Info@NationalCyberSecurity
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DraftKings hacker pleads guilty in fantasy sports betting case | #hacking | #cybersecurity | #infosec | #comptia | #pentest | #hacker


  • A Wisconsin teenager admitted in New York federal court to orchestrating the 2022 hack on the DraftKings fantasy sports betting site that drained money from about 1,600 customer accounts.
  • Madison resident Joseph Garrison faces up to five years in prison after pleading guilty to conspiracy to commit computer intrusion.
  • “fraud is fun . . . im addicted to see money in my account,” Garrison wrote in an electronic message to a conspirator.

Sports betting company DraftKings’ logo is displayed on a smartphone screen.

Budrul Chukrut | Lightrocket | Getty Images

A Wisconsin teenager pleaded guilty Wednesday in New York federal court to conspiracy in connection with a scheme to hack user accounts at the DraftKings fantasy sports betting website and with others steal about $600,000 from its customers.

The defendant, Joseph Garrison, had boasted “fraud is fun” in a message that he had sent to his co-conspirators before he was nabbed by authorities, according to a criminal complaint in U.S. District Court in Manhattan.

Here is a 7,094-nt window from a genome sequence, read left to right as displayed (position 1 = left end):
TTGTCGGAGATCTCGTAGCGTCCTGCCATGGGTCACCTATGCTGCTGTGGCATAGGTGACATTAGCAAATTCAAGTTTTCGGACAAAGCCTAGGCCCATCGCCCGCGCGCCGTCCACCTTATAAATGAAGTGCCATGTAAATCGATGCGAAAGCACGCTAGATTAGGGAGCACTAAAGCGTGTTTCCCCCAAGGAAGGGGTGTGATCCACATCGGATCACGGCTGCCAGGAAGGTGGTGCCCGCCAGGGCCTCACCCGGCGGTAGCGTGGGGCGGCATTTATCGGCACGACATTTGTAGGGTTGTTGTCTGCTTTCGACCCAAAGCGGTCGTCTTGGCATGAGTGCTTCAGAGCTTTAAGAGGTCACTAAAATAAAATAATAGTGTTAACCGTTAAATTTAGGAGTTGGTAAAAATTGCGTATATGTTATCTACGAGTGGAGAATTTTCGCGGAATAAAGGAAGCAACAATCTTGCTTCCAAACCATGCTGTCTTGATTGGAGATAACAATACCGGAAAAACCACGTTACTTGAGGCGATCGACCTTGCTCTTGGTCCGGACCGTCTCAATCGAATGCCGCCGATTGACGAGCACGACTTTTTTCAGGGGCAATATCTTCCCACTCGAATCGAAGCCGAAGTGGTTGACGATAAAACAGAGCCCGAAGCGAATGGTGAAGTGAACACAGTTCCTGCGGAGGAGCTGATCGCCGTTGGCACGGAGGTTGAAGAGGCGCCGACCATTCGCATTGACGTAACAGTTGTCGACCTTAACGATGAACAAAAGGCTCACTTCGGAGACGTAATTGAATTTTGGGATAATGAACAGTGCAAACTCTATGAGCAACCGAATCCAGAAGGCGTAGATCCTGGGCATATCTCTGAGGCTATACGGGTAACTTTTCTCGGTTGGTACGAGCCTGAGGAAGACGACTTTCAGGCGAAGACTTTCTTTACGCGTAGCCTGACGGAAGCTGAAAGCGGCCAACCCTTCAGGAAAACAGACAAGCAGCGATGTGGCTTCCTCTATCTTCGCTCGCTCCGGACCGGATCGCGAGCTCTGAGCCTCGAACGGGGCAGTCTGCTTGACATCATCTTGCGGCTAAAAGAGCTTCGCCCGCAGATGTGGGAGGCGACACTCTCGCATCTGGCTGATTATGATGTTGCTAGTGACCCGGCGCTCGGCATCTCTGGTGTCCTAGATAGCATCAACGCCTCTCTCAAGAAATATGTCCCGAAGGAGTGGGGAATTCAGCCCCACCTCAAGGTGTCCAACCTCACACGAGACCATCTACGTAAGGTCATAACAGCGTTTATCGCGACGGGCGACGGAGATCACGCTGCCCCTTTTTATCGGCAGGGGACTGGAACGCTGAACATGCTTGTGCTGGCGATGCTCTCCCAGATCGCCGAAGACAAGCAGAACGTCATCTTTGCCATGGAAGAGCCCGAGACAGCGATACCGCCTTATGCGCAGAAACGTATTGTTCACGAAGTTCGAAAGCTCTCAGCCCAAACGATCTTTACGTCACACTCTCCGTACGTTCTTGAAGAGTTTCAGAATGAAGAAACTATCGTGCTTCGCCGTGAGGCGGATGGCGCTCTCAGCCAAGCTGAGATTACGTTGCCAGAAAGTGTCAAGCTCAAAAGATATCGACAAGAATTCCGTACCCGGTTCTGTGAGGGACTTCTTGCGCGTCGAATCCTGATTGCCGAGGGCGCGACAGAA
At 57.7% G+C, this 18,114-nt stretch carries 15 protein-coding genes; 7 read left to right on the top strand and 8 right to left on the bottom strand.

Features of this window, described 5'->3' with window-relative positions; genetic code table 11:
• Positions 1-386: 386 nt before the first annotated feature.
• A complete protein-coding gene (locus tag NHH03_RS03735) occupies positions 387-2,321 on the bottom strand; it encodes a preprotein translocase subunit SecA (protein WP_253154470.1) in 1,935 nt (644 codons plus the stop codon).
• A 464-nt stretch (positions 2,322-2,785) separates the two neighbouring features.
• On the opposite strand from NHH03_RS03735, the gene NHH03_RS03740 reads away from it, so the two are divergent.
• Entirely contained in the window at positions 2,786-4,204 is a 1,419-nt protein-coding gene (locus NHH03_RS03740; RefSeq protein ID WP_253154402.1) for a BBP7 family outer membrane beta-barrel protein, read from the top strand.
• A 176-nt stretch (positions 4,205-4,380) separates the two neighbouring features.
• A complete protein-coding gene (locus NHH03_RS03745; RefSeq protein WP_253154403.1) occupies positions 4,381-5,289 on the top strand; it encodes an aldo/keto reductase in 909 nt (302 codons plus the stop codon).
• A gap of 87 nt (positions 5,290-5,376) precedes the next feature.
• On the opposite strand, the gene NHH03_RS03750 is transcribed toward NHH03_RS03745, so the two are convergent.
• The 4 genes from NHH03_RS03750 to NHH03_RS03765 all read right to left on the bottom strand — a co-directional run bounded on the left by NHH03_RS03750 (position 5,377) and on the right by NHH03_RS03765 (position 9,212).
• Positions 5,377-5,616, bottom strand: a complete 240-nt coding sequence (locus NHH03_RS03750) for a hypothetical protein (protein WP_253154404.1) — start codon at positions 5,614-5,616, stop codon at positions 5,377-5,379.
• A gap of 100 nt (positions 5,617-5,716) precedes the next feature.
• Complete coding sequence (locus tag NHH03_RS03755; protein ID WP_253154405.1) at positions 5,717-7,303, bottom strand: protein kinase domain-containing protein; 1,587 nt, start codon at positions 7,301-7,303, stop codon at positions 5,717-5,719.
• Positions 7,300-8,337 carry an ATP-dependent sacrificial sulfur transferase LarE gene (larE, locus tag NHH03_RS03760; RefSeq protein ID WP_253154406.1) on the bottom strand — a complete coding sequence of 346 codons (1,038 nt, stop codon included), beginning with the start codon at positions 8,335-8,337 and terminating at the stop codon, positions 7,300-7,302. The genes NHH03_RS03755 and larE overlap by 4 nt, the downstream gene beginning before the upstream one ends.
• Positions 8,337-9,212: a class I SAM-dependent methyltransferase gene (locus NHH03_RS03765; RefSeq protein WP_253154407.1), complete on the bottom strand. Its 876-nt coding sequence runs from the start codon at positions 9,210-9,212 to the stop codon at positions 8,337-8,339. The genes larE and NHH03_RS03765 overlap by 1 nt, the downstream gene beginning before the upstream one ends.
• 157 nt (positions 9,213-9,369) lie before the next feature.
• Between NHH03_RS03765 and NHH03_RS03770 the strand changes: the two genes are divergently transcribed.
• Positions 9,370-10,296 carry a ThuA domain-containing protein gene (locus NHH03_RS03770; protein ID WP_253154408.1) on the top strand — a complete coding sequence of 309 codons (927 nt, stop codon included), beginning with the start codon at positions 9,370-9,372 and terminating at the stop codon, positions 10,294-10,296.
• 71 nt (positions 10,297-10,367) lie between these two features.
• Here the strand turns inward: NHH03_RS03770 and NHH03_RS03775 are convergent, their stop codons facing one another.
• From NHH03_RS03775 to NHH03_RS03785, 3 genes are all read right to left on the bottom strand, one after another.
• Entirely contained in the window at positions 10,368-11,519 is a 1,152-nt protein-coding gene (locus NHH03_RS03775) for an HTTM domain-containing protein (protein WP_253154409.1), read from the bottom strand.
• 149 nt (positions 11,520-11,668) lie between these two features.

“im addicted to see money in my account,” wrote the now 19-year-old Garrison. ”im like obsessed with bypassing s—.”

The Manhattan U.S. Attorney’s Office said Garrison on Nov. 18 last year launched a so-called “credential stuffing attack” on the website. Hackers in such attacks use stolen user credentials obtained from past data breaches to gain authorized access to user accounts.

“Garrison and others successfully accessed approximately 60,000 accounts at the Betting Website,” the office said.

In some instances, the hackers were able to add a new payment method to the accounts, and after depositing $5 through the new method to verify it was authentic, were able to drain the accounts of “all the existing funds in the Victim Account,” prosecutors said.

About 1,600 DraftKings accounts were drained in the hack.

When federal authorities raided Garrison’s home in Madison in February, “they located programs typically used for credential stuffing attacks,” as well as “files containing nearly 40 million username and password pairs on” his computer, prosecutors said.

Garrison, who has been free on $100,000 bond since his arrest in May, is scheduled to be sentenced in Manhattan federal court on Jan. 16.

He faces a maximum possible sentence of five years in prison on the charge of conspiring to commit computer intrusion.

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